Wet, Electronic, and Digital:
The Three Types of Signatures

Which ones are legally binding?

 

 

A signature is one of the most common and definitive ways of authentication. As it is unique to every individual, a signature allows transacting parties to verify each other’s identities and acknowledge each other’s consent. This is why signed documents are required for almost every kind of transaction.

 

With the advent of technology, signatures have evolved to be an essential part of digital transactions, with parties now able to sign these documents electronically. With the COVID-19 pandemic making it harder to transact in person and shifting the world towards a “new normal,” many businesses are looking at digital and contactless alternatives for their documentary needs, with their signatures following suit.

 

In this article, we will talk about the three main types of signatures, their pros and cons, and which signatures are considered legally binding in the Philippines.

Related: If you want to experience how e-signatures and electronic documents can make your business transactions easier, learn more about SignSecure.

 

Wet Signatures

The inked signatures we are most familiar with are called “wet signatures”. They come from an individual, by physical movement of the hand, using a writing implement with ink scrolling on a piece of paper. 

 

As wet signatures have been around far longer than their “dry” counterparts, they are considered the standard for any documents that need verification. Most Philippine laws that require signed documents contemplate the use of wet signatures, and it was not until recent years that laws and regulations made any distinction made between “wet” and other types of signatures.

 

While wet signatures do not have legal restrictions or limitations, they are increasingly becoming much harder to implement in the new normal. Strict quarantine and physical distancing requirements have made it difficult to set in-person meetings, and sending documents through couriers pose additional risks to all parties.

 

Electronic Signatures

Enter electronic signatures, or “e-signatures” as they are often called. As the name implies, e-signatures are any type of marks that an individual uses to signify their identity in an electronic document. While the most common example of this is an individual signing on a digital platform, e-signatures can also take the form of digitally scanned wet signatures or even an audio recording of the individual authenticating the transaction.

 

E-signatures were already growing in popularity even before COVID-19 hit, as businesses  began incorporating digital processes, but they are becoming indispensable tools in today’s business landscape. Instead of arranging physical meetings that may pose a health risk to the individuals involved, or mailing a document at the risk of loss, damage, or violations of confidentiality, many businesses are now creating electronic documents that can be verified through e-signatures. By using electronic documents, businesses are able to transact safely, quickly, and efficiently.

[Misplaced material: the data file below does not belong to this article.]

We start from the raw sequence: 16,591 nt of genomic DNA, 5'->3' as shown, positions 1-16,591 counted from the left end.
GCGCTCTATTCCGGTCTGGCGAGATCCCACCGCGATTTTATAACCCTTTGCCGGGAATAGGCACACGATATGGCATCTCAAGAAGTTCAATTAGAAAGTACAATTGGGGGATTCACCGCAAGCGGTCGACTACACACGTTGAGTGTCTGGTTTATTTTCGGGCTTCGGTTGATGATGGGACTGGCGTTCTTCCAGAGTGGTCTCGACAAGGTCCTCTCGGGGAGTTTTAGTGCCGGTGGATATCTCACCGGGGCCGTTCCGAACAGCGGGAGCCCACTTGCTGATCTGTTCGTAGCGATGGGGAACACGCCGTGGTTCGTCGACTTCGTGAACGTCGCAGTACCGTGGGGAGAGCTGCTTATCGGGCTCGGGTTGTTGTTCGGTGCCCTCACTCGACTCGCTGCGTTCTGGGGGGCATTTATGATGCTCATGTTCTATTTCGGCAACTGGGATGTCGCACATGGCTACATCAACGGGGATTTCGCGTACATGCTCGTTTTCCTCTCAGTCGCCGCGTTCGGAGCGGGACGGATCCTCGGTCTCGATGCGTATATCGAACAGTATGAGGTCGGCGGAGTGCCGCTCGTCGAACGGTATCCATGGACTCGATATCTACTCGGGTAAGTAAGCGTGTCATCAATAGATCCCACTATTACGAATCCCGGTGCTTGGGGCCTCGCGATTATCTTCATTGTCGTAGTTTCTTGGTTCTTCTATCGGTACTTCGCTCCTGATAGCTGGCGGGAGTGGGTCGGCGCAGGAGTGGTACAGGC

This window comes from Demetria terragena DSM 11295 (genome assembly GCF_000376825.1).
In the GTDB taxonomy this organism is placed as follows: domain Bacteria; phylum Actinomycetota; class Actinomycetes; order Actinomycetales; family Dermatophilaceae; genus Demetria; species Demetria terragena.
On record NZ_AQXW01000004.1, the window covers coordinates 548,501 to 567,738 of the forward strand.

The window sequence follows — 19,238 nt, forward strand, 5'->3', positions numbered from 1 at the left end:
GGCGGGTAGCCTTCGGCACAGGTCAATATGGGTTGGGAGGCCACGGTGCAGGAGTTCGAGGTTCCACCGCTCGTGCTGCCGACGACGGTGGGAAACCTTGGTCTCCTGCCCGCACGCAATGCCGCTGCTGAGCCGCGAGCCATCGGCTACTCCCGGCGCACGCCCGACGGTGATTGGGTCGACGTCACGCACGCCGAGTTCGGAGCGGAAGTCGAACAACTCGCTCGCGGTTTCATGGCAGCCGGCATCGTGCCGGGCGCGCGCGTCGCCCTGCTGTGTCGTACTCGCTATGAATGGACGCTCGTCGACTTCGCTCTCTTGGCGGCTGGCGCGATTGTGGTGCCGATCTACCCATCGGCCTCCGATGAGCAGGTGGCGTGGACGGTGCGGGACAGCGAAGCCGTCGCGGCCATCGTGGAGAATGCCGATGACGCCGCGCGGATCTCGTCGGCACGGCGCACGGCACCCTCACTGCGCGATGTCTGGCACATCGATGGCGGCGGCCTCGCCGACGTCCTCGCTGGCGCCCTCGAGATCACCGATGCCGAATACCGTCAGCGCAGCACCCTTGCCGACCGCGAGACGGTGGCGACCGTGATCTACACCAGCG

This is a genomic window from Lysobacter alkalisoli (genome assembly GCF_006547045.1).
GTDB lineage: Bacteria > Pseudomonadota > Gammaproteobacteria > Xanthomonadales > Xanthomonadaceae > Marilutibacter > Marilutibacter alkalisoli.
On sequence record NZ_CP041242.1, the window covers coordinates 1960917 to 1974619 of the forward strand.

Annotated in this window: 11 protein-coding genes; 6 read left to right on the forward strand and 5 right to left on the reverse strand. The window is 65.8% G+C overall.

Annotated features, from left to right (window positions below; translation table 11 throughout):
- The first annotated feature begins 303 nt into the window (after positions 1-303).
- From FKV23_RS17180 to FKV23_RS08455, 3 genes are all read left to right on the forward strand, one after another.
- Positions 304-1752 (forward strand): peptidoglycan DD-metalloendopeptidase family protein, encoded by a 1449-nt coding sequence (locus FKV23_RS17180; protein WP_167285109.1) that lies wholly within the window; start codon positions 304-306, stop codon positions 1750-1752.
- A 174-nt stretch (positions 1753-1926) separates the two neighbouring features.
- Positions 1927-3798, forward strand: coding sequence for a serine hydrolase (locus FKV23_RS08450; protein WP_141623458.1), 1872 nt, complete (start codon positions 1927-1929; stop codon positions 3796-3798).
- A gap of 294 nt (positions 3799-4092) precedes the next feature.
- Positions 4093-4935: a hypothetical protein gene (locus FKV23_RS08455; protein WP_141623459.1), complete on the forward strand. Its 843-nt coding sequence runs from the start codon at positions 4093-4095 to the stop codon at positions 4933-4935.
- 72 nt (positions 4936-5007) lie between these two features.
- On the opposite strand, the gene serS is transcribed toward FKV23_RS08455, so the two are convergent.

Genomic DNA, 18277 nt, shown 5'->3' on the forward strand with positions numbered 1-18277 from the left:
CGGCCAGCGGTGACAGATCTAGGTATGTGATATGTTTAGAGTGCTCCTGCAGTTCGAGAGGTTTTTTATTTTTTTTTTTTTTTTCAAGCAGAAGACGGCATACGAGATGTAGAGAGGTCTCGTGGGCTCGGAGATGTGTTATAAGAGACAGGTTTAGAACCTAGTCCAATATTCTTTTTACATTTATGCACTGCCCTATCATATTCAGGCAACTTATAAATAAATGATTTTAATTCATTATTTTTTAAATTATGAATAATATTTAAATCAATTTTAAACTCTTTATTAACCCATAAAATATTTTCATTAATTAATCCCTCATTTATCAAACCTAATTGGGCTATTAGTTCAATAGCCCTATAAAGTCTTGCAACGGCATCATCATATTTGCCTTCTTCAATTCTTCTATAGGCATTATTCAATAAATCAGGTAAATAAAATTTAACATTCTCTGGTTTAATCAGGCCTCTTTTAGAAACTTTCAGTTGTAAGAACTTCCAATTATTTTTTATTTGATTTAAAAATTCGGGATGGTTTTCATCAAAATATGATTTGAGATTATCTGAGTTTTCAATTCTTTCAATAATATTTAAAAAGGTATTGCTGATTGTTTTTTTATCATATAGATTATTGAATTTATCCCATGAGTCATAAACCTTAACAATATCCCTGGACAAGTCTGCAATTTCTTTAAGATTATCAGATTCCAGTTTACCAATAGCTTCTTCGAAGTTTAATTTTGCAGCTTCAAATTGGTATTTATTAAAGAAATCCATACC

One common concern raised against the use of e-signatures is whether these are all recognized by law. However, e-signatures have already been accepted by Philippine law as legally binding, as long as they satisfy the requirements laid out in the Electronic Commerce Act of 2000, which revolve around presenting evidence that the party that provided the e-signature actually consented to the transaction. 

Related: Do you need to sign legal documents and ensure the validity of your e-signature? Click here.

 

Digital Signatures

Digital signatures are usually considered the strongest and most secure out of the different kinds of electronic signatures. These signatures use cryptographic technology to not only verify the identity of both parties, but also to authenticate the contents of the electronic document itself.

 

Digital signatures often rely on a set of private and public “keys,” which can be likened to digital fingerprints that represent the identities of the individual signing as well as the document used in the transaction. By encrypting a document with the sender’s public key, it ensures that only the recipient with their corresponding private key can decrypt the message and verify the authenticity of the document’s contents. Any outside tampering made to the document can be easily identified, thanks to this private key-public key dynamic, ensuring the security of the transaction.

 

 

As they are a subset of e-signatures, digital signatures are also recognized by Philippine law as legally binding, and they must also comply with the requirements of the Electronic Commerce Act of 2000. In addition, electronic documents signed by either e-signatures and digital signatures can also be admitted as evidence in any situation, by following the Supreme Court’s Rules on Electronic Evidence. This gives them the same legal effect and authenticity as physical documents.

 

Signing in the New Normal

With both electronic and digital signatures bearing the same weight as wet signatures, businesses can continue to transact digitally while worrying about fewer legal restrictions on their electronic documents. As the new normal brings new challenges, businesses can quickly adapt by digitizing their signatures and making their documents and transactions more efficient.

 

UNAWA can help you get started on setting up your electronic documents today. Find out more by clicking here.


We hope this article was helpful. To get more information, insight, and inspiration,check out the other articles in UNAWA Explainer for more tips on how your business can navigate the new normal.